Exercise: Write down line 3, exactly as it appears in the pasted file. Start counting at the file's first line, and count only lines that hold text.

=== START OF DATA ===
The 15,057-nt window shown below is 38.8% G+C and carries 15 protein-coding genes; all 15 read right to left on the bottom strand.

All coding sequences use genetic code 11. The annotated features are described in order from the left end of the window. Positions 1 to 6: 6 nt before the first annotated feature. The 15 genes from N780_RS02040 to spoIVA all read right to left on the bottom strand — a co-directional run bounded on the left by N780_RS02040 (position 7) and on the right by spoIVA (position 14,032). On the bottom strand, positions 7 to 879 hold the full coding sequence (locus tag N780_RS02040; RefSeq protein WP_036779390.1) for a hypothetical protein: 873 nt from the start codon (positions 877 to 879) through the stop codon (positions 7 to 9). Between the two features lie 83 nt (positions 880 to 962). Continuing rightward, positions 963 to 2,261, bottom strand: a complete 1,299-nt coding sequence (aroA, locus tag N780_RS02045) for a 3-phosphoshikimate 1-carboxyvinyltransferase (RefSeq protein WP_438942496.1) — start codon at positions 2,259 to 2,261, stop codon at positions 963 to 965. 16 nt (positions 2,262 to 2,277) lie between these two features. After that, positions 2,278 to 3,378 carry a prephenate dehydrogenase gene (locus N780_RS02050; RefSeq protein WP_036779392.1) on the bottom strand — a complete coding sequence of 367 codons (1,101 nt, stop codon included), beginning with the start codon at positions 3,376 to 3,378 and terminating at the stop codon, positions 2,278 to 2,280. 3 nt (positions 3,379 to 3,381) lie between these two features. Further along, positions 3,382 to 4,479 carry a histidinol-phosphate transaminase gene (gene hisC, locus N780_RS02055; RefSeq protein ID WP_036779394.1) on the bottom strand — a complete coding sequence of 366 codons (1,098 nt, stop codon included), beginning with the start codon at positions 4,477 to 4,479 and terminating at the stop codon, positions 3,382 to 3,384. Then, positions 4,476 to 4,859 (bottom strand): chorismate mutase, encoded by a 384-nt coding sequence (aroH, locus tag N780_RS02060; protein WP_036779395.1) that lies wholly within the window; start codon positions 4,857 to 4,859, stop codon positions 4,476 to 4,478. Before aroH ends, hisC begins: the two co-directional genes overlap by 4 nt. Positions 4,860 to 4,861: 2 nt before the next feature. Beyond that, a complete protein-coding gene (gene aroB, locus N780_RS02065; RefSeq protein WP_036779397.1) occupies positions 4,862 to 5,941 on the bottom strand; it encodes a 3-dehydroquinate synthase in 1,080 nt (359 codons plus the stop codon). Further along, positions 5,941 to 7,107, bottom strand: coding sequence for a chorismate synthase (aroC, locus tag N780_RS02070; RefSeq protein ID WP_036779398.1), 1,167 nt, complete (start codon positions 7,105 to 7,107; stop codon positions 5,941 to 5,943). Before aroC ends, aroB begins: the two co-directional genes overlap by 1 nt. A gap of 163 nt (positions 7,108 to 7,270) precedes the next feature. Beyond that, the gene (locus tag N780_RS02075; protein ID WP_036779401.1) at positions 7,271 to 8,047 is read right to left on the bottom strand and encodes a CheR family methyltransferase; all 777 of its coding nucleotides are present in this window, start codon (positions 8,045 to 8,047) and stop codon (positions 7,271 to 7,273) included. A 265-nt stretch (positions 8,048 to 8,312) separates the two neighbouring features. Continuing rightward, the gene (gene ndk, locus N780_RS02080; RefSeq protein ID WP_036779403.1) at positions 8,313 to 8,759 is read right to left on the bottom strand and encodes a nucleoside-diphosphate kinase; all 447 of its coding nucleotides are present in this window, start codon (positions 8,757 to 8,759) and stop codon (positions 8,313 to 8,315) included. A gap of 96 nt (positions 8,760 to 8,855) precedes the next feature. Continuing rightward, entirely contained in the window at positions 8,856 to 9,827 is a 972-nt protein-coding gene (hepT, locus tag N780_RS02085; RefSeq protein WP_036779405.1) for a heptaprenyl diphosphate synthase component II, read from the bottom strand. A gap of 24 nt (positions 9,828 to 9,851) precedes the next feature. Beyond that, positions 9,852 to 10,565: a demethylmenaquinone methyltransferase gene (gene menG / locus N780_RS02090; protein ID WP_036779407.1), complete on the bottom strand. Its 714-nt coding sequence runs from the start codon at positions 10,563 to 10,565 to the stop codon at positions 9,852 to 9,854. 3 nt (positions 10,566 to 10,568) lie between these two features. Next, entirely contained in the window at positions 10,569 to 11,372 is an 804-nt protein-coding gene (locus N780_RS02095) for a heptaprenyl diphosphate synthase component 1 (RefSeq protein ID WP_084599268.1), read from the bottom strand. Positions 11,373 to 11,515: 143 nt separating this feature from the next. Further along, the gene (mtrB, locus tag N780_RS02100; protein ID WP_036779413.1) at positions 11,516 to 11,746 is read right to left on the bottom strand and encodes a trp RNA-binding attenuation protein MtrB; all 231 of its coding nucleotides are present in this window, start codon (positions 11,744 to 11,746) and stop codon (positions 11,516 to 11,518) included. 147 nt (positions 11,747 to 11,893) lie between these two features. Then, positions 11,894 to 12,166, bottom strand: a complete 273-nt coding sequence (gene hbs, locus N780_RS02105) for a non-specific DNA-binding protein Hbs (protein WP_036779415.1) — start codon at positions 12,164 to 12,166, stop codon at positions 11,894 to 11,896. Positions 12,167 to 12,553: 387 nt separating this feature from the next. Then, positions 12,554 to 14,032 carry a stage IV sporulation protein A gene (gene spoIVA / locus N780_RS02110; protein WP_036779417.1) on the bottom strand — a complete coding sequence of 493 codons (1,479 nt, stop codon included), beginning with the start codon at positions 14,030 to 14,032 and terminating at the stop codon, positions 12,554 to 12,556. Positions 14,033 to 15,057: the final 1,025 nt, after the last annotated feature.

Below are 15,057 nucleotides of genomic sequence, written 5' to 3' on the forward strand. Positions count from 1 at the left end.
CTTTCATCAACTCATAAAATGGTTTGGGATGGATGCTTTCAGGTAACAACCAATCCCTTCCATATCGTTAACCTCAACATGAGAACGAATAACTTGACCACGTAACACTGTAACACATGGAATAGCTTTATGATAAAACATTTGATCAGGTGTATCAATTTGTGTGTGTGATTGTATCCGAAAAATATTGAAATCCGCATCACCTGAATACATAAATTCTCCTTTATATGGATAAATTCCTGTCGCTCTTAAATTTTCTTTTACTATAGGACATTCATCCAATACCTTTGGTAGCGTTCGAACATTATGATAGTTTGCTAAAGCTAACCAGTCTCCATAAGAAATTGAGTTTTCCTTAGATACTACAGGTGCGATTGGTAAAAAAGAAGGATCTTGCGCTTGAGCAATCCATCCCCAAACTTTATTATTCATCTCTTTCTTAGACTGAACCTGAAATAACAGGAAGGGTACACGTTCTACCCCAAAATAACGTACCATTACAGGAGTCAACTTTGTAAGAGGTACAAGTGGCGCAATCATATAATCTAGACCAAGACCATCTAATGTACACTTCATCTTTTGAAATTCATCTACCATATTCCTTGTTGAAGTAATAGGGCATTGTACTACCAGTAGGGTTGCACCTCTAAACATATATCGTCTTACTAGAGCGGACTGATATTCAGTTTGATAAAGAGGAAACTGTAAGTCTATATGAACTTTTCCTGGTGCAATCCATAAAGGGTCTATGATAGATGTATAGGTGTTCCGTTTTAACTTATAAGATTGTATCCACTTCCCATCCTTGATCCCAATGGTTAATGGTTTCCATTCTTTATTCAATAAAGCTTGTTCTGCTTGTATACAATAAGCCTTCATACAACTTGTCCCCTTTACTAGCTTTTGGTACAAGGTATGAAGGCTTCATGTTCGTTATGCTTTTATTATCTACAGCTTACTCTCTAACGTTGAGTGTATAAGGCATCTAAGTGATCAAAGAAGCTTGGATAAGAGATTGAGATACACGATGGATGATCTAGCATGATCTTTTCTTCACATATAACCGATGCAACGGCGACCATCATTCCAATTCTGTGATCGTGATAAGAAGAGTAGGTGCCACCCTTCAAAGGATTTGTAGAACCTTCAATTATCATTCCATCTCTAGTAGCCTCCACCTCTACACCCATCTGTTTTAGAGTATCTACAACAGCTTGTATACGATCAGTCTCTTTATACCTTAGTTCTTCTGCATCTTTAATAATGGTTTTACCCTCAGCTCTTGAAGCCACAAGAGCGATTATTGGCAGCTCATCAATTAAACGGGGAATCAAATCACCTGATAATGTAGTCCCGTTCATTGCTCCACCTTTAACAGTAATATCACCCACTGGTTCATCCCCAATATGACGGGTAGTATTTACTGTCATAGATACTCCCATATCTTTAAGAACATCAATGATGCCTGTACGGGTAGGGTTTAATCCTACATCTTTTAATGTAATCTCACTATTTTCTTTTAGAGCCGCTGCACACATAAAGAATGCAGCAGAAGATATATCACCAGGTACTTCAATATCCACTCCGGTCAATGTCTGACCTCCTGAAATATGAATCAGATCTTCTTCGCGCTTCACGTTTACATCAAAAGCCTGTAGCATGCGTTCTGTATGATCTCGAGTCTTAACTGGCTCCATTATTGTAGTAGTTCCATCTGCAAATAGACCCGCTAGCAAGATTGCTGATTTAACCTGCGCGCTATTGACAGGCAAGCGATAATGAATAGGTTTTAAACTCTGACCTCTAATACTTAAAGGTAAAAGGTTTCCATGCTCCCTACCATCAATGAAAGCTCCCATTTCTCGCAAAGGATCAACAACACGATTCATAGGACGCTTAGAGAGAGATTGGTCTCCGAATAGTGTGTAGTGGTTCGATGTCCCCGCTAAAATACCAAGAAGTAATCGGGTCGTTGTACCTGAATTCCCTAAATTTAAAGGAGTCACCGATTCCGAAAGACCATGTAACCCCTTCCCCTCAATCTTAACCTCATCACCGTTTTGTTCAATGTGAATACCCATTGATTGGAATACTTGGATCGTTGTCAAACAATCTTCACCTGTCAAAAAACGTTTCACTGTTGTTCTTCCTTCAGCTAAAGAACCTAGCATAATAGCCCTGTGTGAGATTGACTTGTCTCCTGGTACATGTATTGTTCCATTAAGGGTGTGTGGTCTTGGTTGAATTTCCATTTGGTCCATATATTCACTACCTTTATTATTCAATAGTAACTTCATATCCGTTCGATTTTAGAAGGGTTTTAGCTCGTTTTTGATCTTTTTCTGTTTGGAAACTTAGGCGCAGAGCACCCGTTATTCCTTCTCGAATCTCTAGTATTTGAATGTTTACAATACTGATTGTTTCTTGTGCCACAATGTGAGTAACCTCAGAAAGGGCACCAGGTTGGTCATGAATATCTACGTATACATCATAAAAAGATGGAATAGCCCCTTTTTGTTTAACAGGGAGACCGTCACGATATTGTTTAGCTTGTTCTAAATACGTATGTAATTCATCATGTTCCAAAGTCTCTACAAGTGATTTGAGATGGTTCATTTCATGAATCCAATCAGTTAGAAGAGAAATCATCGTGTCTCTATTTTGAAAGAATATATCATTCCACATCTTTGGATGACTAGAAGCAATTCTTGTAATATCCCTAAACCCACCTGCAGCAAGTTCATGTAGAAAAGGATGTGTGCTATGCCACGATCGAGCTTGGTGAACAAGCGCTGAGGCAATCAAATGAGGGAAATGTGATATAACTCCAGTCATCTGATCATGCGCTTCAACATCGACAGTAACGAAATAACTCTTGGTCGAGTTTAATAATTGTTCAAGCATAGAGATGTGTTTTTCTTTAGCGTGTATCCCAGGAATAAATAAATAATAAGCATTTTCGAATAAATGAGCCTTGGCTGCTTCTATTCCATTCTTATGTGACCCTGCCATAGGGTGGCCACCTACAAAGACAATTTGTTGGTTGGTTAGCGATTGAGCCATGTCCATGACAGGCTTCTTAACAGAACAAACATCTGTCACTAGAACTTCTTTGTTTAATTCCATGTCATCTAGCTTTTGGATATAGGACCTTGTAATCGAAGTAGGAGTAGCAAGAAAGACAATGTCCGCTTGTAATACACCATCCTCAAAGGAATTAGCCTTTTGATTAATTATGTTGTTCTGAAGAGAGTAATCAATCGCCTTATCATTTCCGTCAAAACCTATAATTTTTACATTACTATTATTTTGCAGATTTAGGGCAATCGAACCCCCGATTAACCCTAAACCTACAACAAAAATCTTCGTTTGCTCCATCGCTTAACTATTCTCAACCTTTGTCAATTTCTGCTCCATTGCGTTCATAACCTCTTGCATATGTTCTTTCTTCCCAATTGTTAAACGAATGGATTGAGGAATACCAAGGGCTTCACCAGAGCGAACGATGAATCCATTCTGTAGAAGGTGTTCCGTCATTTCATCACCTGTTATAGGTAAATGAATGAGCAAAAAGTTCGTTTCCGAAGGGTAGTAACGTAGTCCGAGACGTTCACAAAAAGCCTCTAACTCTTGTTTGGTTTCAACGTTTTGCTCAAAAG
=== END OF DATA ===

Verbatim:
Below are 15,057 nucleotides of genomic sequence, written 5' to 3' on the forward strand. Positions count from 1 at the left end.